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Crypto scammers are using AI to create fake CEOs to land big bucks


AI’s ability to create increasingly photo real and authentic human-like content is great news for scammers, and bad news for trust.


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Artificial Intelligence (AI) is hot right now and crypto scams haven’t slowed a bit. Increasingly scammers are mashing the two together to create Deepfakes of celebrities like Elon Musk to swindle people out of money, and in some cases they’ve gone one step further and created wholly fake AI generated CEOs that try and dupe people.


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This week, the California Department of Financial Protection and Innovation (DFPI) announced its latest efforts to protect residents from crypto scams, sending cease and desist letters to five companies it claims attempted to profit from the AI hype train.

The agency’s latest targets are Maxpread Technologies, Harvest Keeper, Visque Capital, Coinbot, and QuantFund — who the DFPI accused of each offering unqualified securities and making false promises to investors. The DFPI accused the companies of making exaggerated claims about generating high returns using AI for crypto trading, and layered in multi-level marketing tactics to lure in unsuspecting victims.


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In addition to trying to scam investors out of money, Maxpread Technologies is alleged to have “attempted to trick investors about the identity of the CEO using a fake, AI-generated avatar programmed to recite a script.”


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In a YouTube video posted to its official Maxpread account on April 8, a claimed CEO named “Michael Vanes” gives an address about the company’s launch. But the agency claims that it’s not a real person; Maxpread’s real CEO is actually Jan Gregory, who the company had called its chief marketing officer and corporate brand manager.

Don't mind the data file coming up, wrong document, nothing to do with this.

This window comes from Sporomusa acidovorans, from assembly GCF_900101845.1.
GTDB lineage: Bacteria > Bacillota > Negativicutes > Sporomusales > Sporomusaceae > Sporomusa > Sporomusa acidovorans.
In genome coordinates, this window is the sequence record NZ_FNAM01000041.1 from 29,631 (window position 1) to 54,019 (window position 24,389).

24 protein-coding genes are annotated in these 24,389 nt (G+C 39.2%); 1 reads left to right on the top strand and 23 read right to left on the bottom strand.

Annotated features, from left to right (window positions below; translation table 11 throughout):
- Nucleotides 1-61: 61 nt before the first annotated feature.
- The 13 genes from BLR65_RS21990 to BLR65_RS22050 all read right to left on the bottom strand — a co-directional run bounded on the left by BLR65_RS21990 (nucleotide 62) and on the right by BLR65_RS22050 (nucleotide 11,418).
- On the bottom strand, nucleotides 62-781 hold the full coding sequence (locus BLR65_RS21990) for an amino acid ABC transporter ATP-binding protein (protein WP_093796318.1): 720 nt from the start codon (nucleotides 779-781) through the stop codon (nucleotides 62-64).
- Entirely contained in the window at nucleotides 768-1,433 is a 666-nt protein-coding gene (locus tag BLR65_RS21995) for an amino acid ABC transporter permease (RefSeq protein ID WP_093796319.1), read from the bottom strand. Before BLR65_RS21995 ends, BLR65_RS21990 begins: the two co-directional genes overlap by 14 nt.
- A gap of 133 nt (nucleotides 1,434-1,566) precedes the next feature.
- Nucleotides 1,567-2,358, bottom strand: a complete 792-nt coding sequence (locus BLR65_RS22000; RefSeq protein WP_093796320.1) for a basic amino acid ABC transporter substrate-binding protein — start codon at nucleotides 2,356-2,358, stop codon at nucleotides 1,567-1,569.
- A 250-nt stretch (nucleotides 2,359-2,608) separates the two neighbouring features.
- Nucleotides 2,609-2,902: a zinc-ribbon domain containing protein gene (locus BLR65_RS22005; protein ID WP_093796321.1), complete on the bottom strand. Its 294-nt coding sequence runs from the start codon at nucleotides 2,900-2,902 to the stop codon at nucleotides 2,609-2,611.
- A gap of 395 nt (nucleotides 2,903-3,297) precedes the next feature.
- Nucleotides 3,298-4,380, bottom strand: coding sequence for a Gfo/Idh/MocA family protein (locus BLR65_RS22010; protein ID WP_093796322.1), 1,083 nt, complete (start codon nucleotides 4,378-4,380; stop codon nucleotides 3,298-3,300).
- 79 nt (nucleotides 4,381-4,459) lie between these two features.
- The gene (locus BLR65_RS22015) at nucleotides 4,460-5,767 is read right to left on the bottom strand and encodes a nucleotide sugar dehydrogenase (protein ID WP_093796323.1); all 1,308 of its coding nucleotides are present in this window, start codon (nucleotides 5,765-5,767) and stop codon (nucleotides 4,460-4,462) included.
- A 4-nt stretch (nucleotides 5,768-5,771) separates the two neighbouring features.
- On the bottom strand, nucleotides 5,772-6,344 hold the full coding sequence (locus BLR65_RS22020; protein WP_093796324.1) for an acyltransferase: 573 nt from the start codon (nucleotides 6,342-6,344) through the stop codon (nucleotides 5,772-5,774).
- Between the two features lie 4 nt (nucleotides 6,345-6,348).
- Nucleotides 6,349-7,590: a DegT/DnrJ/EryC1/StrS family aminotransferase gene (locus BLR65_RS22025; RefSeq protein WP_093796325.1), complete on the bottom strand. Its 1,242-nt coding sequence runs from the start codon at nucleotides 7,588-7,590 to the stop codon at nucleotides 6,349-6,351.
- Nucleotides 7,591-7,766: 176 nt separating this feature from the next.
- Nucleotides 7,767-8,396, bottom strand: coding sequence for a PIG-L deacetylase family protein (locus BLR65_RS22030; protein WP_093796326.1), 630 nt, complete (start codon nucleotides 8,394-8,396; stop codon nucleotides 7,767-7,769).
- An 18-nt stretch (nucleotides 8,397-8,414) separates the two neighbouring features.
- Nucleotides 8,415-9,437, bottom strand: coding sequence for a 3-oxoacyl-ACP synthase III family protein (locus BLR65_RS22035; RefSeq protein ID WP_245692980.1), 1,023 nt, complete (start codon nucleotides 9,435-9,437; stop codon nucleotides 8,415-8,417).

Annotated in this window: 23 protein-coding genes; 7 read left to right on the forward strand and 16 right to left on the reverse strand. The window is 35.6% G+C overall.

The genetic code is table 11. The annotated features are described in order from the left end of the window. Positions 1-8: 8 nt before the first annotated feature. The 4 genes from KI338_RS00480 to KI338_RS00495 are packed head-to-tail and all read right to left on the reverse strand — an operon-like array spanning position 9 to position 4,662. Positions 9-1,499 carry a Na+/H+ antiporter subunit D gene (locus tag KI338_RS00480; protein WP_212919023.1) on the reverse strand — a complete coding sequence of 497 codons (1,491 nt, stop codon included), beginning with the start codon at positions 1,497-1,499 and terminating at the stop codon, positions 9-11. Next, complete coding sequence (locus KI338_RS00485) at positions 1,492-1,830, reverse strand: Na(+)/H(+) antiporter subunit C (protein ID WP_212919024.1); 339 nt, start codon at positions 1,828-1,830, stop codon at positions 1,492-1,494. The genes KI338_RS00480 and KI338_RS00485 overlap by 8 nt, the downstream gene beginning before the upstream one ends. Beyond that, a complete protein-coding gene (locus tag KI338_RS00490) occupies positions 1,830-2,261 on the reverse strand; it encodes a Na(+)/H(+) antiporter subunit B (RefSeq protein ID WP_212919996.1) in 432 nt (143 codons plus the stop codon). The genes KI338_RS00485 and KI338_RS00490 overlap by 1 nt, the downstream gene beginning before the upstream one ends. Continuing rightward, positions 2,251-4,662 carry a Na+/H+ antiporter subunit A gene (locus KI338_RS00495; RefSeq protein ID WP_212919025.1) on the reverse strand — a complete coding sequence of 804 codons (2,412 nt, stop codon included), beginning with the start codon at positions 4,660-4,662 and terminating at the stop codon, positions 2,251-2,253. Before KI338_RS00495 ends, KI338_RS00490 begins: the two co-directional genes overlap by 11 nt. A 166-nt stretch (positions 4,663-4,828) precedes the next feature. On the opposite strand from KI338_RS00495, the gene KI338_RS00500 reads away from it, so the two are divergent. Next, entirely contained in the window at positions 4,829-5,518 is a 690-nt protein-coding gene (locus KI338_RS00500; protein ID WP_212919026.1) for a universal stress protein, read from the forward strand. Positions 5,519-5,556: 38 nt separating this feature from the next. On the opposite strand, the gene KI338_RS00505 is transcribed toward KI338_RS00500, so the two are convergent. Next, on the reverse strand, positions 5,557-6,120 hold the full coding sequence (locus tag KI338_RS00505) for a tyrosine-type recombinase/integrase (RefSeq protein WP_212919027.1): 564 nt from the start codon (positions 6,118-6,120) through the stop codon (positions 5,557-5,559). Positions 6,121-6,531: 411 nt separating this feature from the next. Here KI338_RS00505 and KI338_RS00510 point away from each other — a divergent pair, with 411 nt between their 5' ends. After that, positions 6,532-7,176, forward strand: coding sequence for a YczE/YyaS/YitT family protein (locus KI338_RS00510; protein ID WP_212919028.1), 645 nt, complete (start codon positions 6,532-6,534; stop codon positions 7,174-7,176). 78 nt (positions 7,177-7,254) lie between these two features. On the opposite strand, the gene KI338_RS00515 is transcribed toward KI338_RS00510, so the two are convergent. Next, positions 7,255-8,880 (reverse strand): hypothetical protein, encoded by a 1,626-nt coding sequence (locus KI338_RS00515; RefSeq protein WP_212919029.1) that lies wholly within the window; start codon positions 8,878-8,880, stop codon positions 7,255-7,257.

Fake. But now rich.


Another company, Harvest Keeper, allegedly hired an actor to play its CEO – no AI-generated leaders in sight in that case, although the firm did claim to use AI to maximize crypto trading returns.


“Scammers are taking advantage of the recent buzz around artificial intelligence to entice investors into bogus schemes,” DFPI Commissioner Clothilde Hewlett said in a statement. “We will continue our efforts to protect California consumers and investors by going after these unscrupulous actors.”


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Labelling them Ponzi schemes, the California regulator said that investors were told that if they invested funds, the companies would use their knowledge, skill, experience, and AI assistance to trade crypto assets and generate incredible profits for investors.

“In each case, these claims are false,” the DFPI wrote, saying the companies promised between 0.6% and 4.81% daily returns on investments.

The cease and desist letters are the latest in California regulators’ actions to stamp out crypto crime in the state. Following the collapse of FTX, the DFPI joined other state regulators in opening an investigation into the cryptocurrency exchange and its founder, Sam Bankman-Fried. In December, the DFPI ordered MyConstant to cease offering select crypto products, as the DFPI prohibited the sale of securities, including its primary lending platform and interest-bearing accounts.


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“The entities named have been ordered to stop operating in California because they have violated securities law,” a DFPI spokesperson told reporters. “This means no selling or even offering ‘investments’ like these to California residents.”

Although it was targeted by the California agency, the Maxpread Technologies website claims that it and its affiliates do not target customers or operate in the United States. Maxpread, Harvest Keeper, Visque Capital, Coinbot, and QuantFund did not immediately respond to requests for comment.

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